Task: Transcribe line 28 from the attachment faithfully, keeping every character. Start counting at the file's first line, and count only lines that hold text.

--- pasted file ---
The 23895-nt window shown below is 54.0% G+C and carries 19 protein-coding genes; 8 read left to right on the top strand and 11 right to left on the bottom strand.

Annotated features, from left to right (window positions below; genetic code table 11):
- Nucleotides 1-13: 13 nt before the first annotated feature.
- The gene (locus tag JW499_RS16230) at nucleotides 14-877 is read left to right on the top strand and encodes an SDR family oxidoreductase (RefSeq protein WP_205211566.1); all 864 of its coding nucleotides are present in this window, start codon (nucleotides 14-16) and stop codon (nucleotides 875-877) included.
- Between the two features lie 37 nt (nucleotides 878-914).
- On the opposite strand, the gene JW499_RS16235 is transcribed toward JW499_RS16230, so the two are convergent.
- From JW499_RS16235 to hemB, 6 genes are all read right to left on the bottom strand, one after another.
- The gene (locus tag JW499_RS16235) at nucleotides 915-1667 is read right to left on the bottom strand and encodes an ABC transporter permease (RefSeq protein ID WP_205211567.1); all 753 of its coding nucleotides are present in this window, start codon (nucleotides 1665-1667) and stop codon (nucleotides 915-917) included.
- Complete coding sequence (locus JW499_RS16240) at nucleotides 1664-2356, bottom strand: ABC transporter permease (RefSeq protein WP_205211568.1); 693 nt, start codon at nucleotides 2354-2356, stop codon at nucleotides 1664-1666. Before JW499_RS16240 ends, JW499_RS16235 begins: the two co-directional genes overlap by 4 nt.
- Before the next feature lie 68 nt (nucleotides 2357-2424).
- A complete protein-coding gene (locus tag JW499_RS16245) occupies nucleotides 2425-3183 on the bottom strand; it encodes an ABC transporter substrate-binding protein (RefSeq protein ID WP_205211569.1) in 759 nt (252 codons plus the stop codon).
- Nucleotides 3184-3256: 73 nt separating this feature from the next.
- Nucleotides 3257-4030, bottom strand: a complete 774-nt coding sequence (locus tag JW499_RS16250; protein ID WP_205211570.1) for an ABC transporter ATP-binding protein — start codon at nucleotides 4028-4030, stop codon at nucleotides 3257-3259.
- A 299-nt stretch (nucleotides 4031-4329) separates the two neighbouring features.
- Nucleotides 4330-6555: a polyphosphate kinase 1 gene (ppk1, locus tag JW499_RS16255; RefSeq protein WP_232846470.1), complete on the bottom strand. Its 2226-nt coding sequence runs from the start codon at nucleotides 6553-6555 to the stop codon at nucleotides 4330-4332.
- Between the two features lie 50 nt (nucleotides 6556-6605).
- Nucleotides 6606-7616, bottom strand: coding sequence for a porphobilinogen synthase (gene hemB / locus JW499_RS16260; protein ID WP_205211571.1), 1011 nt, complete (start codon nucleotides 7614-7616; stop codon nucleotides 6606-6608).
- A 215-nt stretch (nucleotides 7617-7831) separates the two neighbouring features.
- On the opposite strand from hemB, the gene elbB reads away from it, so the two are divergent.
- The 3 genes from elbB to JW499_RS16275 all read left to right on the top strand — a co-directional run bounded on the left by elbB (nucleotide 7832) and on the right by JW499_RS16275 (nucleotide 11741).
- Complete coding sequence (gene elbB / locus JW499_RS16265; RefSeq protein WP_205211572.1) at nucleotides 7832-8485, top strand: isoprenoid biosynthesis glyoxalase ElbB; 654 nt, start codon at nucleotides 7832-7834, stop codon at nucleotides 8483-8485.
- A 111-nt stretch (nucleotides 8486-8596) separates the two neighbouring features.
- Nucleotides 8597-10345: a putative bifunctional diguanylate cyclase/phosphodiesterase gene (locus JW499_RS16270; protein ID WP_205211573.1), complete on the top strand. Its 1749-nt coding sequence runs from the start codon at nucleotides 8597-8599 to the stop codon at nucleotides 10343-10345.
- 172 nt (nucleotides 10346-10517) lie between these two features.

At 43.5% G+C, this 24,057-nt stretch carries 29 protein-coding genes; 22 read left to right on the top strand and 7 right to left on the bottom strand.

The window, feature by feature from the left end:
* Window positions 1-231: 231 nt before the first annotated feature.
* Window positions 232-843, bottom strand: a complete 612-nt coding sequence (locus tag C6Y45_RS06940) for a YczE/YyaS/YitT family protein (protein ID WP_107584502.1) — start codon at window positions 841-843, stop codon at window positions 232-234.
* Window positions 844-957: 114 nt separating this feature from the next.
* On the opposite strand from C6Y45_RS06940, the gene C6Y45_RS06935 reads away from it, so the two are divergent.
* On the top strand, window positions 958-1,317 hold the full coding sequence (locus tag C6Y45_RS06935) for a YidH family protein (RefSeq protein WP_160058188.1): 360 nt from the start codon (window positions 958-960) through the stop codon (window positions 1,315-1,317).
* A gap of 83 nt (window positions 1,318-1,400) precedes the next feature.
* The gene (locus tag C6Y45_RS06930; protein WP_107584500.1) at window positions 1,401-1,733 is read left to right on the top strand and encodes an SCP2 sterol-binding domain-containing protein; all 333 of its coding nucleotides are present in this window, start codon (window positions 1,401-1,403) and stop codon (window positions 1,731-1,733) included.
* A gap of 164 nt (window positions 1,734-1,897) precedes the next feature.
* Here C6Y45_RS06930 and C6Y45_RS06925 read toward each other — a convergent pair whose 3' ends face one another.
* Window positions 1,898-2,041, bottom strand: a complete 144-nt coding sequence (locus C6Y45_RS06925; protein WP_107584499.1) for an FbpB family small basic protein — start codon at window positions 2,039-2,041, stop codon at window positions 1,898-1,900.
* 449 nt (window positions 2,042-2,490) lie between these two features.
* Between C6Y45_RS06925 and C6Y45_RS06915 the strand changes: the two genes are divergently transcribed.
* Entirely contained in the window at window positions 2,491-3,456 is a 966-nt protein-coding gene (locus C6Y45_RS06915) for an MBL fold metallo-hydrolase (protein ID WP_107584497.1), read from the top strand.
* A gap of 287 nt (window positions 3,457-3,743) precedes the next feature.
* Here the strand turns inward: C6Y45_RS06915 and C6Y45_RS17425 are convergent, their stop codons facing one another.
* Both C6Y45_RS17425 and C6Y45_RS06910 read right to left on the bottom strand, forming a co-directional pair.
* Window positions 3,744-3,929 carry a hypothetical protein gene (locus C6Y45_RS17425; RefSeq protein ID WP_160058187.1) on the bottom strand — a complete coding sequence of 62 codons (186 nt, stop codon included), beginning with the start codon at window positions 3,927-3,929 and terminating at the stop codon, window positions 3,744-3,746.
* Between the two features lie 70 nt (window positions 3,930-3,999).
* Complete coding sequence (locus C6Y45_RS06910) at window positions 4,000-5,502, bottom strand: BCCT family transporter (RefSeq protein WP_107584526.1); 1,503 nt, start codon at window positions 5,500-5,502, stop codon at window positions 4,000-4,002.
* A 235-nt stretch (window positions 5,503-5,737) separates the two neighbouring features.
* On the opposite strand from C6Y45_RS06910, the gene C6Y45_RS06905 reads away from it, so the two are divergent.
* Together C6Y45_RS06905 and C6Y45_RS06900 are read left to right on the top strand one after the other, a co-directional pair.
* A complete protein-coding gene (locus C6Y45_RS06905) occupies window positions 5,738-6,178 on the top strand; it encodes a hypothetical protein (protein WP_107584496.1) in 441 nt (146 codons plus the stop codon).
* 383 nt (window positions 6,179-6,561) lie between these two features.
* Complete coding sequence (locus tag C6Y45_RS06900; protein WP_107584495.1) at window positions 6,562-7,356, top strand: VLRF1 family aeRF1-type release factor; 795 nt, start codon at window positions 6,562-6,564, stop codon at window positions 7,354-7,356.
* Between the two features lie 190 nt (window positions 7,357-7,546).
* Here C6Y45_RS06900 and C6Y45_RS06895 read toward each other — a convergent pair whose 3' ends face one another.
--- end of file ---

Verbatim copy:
* Window positions 232-843, bottom strand: a complete 612-nt coding sequence (locus tag C6Y45_RS06940) for a YczE/YyaS/YitT family protein (protein ID WP_107584502.1) — start codon at window positions 841-843, stop codon at window positions 232-234.